In the past it was not bankable and feasible to take property development projects to the outskirts of major towns and cities considered as economic hubs. This did not fare very well in terms of developmental opportunities. However the dynamics of real estate development have since changed as evidenced by the increasing number of shopping malls being established on the peripherals.
Last week Thursday at the Afena Botswana Press Club, Property practitioner and GFi Property Group Director, Bakang Palai, engaged business journalists to discuss the future of real estate in Botswana. With an extensive involvement in various property development projects, Palai demonstrated thought leadership in the country’s real estate landscape. The projects he has worked on include Airport Junction Shopping Mall, Virgin Active and Turn star Building Refurbishment to mention but a few. Palai explained that the fundamental of real estate is property development. He then went on to describe the current conditions of the various sectors of the property market.
He depicted the office market to be in a state of oversupply which has significantly put pressure on rentals. Using the Central Business District (CBD) as an example, he explained that the high vacancy rate of the office market has put tenants in a position where they now dictate where they want to be and how much rent they want pay. This scenario has been described by other practitioners in the industry as a ‘buyer and tenant’ market, which simply means that their knack to negotiate overrides that of the seller and landlord. He added that the office market is currently in its infancy and is largely driven by government and parastatals.
In terms of the retail market, Palai advised that developers have ‘to tread with caution’ on the basis that real estate development is driven by the availability of tenants. This means that before construction can take place developers should first have secured tenants. He also observed the movement of shopping centres to the outskirts, which is indicative of the available demand. A rather salient observation Palai made regarding the historical makeup of stores in the outskirts is their segmented nature. In the past although a village would have a general dealer, butchery and bottle store as standalones, it is evident that consumers today now want an organised and convenient shopping experience. With regard to the residential market, he highlighted the demand at the lower end of housing presents a challenge to developers to build houses that people can afford based on the current lending rate at banks. He added that there is also an emerging demand for student accommodation but developers however are yet to unpack the opportunity.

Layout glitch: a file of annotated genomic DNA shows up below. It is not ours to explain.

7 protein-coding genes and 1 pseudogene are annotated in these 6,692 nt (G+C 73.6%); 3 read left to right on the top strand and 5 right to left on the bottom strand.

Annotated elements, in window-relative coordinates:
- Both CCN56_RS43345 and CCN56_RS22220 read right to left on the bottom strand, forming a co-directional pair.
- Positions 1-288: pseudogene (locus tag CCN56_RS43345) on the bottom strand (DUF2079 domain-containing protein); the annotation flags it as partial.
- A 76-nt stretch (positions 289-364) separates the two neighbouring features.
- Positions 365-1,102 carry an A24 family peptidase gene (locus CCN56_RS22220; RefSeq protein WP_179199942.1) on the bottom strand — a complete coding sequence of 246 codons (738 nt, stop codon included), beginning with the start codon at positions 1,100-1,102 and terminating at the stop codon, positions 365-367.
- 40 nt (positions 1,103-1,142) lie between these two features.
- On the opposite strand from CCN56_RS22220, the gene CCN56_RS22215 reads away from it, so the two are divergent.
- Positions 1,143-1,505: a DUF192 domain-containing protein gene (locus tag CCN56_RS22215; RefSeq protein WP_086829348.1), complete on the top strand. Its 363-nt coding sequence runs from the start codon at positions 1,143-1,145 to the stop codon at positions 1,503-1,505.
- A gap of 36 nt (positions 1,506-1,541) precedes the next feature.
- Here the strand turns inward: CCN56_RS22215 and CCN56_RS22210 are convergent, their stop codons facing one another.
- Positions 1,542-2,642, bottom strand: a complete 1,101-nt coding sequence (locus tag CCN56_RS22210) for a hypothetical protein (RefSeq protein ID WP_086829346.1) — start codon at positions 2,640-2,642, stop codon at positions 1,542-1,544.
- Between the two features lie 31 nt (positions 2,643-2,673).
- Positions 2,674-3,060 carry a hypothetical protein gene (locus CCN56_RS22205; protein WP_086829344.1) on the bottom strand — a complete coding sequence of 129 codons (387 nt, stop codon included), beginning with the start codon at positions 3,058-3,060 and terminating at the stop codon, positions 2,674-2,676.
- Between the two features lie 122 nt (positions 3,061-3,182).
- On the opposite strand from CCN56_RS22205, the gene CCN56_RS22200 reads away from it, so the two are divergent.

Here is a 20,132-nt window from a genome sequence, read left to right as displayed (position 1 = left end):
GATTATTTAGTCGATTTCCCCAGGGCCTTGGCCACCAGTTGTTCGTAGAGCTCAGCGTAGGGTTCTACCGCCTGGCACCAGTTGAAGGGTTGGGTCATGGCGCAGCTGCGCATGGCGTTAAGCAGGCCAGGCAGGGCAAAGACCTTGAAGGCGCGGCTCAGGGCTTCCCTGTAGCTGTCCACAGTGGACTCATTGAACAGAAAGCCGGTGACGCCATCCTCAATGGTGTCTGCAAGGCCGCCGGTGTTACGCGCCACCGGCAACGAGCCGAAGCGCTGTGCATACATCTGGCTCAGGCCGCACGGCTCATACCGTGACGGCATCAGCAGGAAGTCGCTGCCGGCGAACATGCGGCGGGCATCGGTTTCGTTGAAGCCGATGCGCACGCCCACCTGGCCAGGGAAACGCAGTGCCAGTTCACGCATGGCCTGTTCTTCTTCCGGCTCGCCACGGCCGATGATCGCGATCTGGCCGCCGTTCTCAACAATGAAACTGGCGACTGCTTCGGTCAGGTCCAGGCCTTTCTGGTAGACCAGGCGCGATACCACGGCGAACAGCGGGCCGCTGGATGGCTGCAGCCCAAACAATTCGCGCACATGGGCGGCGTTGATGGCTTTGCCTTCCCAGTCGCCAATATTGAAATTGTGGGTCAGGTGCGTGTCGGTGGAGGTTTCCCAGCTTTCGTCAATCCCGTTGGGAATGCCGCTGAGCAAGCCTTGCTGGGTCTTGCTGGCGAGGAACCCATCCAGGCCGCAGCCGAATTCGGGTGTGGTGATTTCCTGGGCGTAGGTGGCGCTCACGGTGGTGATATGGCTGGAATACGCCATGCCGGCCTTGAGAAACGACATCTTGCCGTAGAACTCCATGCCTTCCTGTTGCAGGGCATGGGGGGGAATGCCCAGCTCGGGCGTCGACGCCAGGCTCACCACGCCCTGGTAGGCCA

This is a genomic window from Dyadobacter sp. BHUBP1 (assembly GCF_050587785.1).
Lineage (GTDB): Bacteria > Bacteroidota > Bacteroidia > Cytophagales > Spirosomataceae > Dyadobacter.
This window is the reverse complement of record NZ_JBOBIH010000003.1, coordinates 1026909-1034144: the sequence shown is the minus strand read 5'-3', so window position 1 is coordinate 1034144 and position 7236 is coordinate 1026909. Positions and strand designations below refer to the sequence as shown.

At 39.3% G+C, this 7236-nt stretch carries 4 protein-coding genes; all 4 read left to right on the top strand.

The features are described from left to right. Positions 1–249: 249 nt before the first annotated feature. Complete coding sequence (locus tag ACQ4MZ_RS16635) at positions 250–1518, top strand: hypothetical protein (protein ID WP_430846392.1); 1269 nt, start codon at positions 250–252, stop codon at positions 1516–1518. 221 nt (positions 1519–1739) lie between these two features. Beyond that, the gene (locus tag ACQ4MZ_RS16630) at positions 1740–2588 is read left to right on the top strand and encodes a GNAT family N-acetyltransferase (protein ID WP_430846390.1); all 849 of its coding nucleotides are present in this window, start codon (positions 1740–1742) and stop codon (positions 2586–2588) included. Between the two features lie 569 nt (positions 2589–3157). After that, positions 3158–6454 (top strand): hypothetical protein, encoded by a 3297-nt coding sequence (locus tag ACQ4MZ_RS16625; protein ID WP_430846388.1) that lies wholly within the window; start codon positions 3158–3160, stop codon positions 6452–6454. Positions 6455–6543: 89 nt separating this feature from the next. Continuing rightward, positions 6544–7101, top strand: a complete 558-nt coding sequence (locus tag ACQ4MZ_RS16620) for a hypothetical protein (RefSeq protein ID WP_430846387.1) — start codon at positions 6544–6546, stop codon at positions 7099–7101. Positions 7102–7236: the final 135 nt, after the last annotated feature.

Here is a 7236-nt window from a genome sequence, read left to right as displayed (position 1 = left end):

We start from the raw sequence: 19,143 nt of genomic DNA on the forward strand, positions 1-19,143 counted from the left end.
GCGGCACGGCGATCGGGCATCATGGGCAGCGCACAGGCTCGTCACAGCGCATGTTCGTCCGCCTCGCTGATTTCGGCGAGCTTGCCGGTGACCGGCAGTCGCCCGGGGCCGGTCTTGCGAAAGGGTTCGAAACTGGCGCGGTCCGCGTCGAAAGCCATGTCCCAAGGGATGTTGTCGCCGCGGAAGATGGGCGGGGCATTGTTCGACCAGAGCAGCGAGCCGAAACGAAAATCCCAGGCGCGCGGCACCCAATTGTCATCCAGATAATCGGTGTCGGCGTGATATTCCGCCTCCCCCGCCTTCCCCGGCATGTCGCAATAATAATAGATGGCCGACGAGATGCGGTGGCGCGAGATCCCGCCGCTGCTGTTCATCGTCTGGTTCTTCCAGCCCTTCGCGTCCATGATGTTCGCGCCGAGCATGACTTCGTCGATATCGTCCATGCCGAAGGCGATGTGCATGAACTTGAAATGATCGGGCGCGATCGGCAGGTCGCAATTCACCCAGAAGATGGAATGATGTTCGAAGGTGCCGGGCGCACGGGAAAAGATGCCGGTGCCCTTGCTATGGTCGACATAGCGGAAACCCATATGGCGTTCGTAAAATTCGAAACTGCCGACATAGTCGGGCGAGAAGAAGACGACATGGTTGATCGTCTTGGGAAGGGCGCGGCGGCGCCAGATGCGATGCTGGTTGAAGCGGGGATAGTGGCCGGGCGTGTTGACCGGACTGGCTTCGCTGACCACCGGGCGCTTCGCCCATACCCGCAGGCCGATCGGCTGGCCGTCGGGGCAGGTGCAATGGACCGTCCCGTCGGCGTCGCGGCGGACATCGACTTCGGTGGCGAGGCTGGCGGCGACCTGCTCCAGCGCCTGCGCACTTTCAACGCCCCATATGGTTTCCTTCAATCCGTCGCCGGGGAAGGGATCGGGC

Palai also pointed out that developers are still faced with numerous challenges, which include access to funding, lack of serviced land and delays at Council for plan submissions. On the subject of serviced land, Palai projected availability in the future by explaining that the challenge is further compounded as development moves into the outskirts. The segmented nature of shops in such places, he highlighted, makes it difficult to develop particularly in cases where the shops are randomly situated. “If serviced land was available it would coordinate their (shops) organisation,” he said.
Palai suggested a new thinking and interaction around the real estate industry so as to move it forward.
He proposed on the one hand that the private sector should start getting involved in terms of delivering infrastructure, and on the other that government should support local developers, emphasising that such support should be granted on merit and credibility. He explained to Sunday Standard that this entails proving delivery with a track record that stipulates factors such as delivery time, quality and cost. “We can’t be expected to be supported and not deliver but there should be opportunities for those who deliver,” he said.